The foregoing confidence-games have been played on families in trouble. This final confidence game is played not only on desperate parents and teens, but on the wider community as well. Sometimes (usually due to high dollar contributions to campaign funds, by owners of programs) the program even finds high-profile politicians to further their cause. The community is now presented with a program which is endorsed by politicians, praised by parents who tell how their lives have been changed, and they hear the children talking about the changes in themselves. The children and parents may even change in their physical appearance, thereby convincing onlookers that the program must be working.  However, what the outside community doesn't realize is that the child lives in constant fear of being sent back to the program or being completely abandoned by their family if they don't play the game. (Exactly how this fear is achieved is addressed in the report called Understanding Behavior Modification Methods, which focuses on what actually goes on inside of the program.)
In the past, con-games were usually played by one person or a small group of people, and generally targeted (or 'marked') other individuals for deception as in the story about William Thompson, however, one-to-one con-games are much less successful than the con-games that are played today more often by entire institutions.  Institutions are perceived as having more experience and superior knowledge than one particular individual, as well as having the added large group dynamics (i.e. peer pressure type influences) advantage, which in turn makes an institution much more persuasive.
An ideal con game has the following attributes according to some excerpts from Essays on Religion by Albert D. Warshauer, M.D., 1991.
•   The confidence game, in return for payments (contributions) now, promises a huge payoff (reward) later.
 
•   Disbelievers who do not support the confidence game will not receive this reward and may be punished later.
 
•   Details which might expose the confidence game are avoided or not mentioned.
 
•   The victims advertise the con game to attract other marks.
 
•   The victims freely provide testimonials to the value of the game.
 
•   The mark can rationalize that the activity, although highly tilted in his favor, is basically honest, since other people have an equal opportunity to join the game and win.
 
•   The mark is not bothered by a sense of guilt since, to the best of his knowledge; his own participation does not harm anyone.
 
•   The victims cooperate in their own fleecing and support the game again and again.
 
•   The victims never realize that they have been swindled and therefore lodge no complaints.
 
•   If an occasional victim does realize that his money and resources are lost with no likely return, he can rationalize by believing he contributed to a worthy cause.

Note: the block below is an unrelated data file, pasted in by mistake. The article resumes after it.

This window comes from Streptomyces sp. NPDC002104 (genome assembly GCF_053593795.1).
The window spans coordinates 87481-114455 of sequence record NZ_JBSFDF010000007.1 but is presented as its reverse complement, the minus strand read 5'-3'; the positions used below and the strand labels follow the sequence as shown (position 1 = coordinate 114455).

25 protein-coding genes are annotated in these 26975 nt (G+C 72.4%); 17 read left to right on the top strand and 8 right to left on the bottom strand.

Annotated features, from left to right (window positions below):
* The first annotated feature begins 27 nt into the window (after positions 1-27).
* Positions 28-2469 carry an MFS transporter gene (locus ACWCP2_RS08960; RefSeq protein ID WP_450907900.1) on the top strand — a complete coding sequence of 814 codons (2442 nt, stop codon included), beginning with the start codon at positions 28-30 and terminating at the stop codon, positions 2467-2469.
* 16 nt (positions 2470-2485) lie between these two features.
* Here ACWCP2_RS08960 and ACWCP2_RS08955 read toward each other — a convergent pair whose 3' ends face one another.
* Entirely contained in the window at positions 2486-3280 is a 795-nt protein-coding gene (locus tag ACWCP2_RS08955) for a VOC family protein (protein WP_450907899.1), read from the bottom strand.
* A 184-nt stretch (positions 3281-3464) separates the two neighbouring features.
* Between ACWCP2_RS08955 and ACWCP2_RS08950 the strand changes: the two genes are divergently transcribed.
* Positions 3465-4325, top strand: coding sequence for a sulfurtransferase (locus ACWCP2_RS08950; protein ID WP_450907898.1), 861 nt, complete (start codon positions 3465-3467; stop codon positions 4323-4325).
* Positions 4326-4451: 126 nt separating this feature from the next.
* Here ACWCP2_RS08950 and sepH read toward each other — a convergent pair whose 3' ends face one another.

•   The underlying confidence game blends in with other activities. It is hidden by various personal and social benefits.
 
•   The remainder of society thinks that the activity is entirely legitimate and respectable.
 
•   The victim can acquire self-esteem and a feeling of importance, by believing he has joined an admired group. The community may give him more recognition.
 
•   The people who run the confidence games are not only well-paid for their efforts, but are respected in the community. Their control of the group of participants gives them power and influence in the society.
 
•   The confidence games can be valuable to the rich and powerful people in society by helping maintain their status quo and their privileges.
 
•   The political and religious leaders do not object to the confidence games and may even promote them.
Companies that are involved in the 'troubled-teen' industry seem to have all of the attributes of an ideal con-game. However, it isn't so much the fraudulent attainment of money that is bothersome so much as the fact that already fragile and hurting children are being used, abused and sometimes killed by these con-artists all in the name of making more-money and obtaining prestige and power.
 
Exposing the Con
"Con-games never remain stationary. The principle is old, but external forms are always changing, for con men know they must adapt their schemes to the times... A good grafter is never satisfied with the form his swindle takes; he studies it constantly to improve it; as he learns more about people, he finds a way to use what he has learned."   From THE BIG CON,  By David Maurer (chapter 3)
FICA|Fight Institutional Child Abuse is dedicated to exposing the con of the 'troubled-teen industry' also known as the 'therapeutic education industry.' The U.S. troubled-teen industry has been around since at least as far back as the 1940's. It has existed in various ways and in various parts of the nation and world. However, now that there is cable television with 24/7 news programming and the internet with loads of information, the con-game has been taken to a whole new level. The marketing for these scams has become easier and farther reaching than ever. Even some British parents have heard of the program and because they love their children, they too are willing to make the huge sacrifices it takes to have a child accepted into one of these programs in America. And sadly, it's all based on a confidence scam.  I originally created this informational web site as a reference for parents. However, as in all con-games, the therapeutic education industry is continually evolving and subject to many variations and refinements,? so I will do my best to continue producing up-to-the-minute reports to continue to update the general public about the twists and turns this particularly harmful con-game takes.  Please check back often for new material, and please contact me if you have any questions or comments.